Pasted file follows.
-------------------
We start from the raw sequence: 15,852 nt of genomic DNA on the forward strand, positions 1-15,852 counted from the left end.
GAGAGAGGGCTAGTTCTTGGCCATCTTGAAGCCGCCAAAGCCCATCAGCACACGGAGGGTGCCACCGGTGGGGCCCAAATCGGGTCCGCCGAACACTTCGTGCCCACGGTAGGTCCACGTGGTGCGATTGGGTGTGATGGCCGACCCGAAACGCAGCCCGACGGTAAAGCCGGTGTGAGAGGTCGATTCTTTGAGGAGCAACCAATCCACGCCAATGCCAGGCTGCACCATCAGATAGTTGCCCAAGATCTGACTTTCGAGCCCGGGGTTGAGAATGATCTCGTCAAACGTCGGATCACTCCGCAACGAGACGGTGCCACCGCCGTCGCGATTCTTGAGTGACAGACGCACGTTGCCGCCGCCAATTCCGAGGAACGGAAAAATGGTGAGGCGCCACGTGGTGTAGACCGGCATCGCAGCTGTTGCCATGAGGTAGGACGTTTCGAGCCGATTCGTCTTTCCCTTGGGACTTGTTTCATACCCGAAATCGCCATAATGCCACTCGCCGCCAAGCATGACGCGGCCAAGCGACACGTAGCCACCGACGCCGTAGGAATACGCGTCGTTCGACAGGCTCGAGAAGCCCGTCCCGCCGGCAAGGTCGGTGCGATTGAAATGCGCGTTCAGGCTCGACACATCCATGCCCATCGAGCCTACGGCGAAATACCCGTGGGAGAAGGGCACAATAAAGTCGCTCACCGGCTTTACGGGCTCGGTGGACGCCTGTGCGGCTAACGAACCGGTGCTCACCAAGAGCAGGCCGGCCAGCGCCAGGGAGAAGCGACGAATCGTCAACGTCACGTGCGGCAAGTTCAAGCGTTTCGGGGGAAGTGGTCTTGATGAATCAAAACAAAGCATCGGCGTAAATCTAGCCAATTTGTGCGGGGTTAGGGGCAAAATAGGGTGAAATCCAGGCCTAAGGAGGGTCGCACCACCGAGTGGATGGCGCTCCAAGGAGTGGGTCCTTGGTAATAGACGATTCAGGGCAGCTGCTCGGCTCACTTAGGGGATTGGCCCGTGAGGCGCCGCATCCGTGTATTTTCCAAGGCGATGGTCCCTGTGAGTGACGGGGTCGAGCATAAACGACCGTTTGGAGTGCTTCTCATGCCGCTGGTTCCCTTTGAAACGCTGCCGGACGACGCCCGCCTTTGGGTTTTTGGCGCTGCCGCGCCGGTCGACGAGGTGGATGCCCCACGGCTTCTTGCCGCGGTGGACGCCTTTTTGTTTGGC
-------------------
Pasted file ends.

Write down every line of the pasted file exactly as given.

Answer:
We start from the raw sequence: 15,852 nt of genomic DNA on the forward strand, positions 1-15,852 counted from the left end.
GAGAGAGGGCTAGTTCTTGGCCATCTTGAAGCCGCCAAAGCCCATCAGCACACGGAGGGTGCCACCGGTGGGGCCCAAATCGGGTCCGCCGAACACTTCGTGCCCACGGTAGGTCCACGTGGTGCGATTGGGTGTGATGGCCGACCCGAAACGCAGCCCGACGGTAAAGCCGGTGTGAGAGGTCGATTCTTTGAGGAGCAACCAATCCACGCCAATGCCAGGCTGCACCATCAGATAGTTGCCCAAGATCTGACTTTCGAGCCCGGGGTTGAGAATGATCTCGTCAAACGTCGGATCACTCCGCAACGAGACGGTGCCACCGCCGTCGCGATTCTTGAGTGACAGACGCACGTTGCCGCCGCCAATTCCGAGGAACGGAAAAATGGTGAGGCGCCACGTGGTGTAGACCGGCATCGCAGCTGTTGCCATGAGGTAGGACGTTTCGAGCCGATTCGTCTTTCCCTTGGGACTTGTTTCATACCCGAAATCGCCATAATGCCACTCGCCGCCAAGCATGACGCGGCCAAGCGACACGTAGCCACCGACGCCGTAGGAATACGCGTCGTTCGACAGGCTCGAGAAGCCCGTCCCGCCGGCAAGGTCGGTGCGATTGAAATGCGCGTTCAGGCTCGACACATCCATGCCCATCGAGCCTACGGCGAAATACCCGTGGGAGAAGGGCACAATAAAGTCGCTCACCGGCTTTACGGGCTCGGTGGACGCCTGTGCGGCTAACGAACCGGTGCTCACCAAGAGCAGGCCGGCCAGCGCCAGGGAGAAGCGACGAATCGTCAACGTCACGTGCGGCAAGTTCAAGCGTTTCGGGGGAAGTGGTCTTGATGAATCAAAACAAAGCATCGGCGTAAATCTAGCCAATTTGTGCGGGGTTAGGGGCAAAATAGGGTGAAATCCAGGCCTAAGGAGGGTCGCACCACCGAGTGGATGGCGCTCCAAGGAGTGGGTCCTTGGTAATAGACGATTCAGGGCAGCTGCTCGGCTCACTTAGGGGATTGGCCCGTGAGGCGCCGCATCCGTGTATTTTCCAAGGCGATGGTCCCTGTGAGTGACGGGGTCGAGCATAAACGACCGTTTGGAGTGCTTCTCATGCCGCTGGTTCCCTTTGAAACGCTGCCGGACGACGCCCGCCTTTGGGTTTTTGGCGCTGCCGCGCCGGTCGACGAGGTGGATGCCCCACGGCTTCTTGCCGCGGTGGACGCCTTTTTGTTTGGC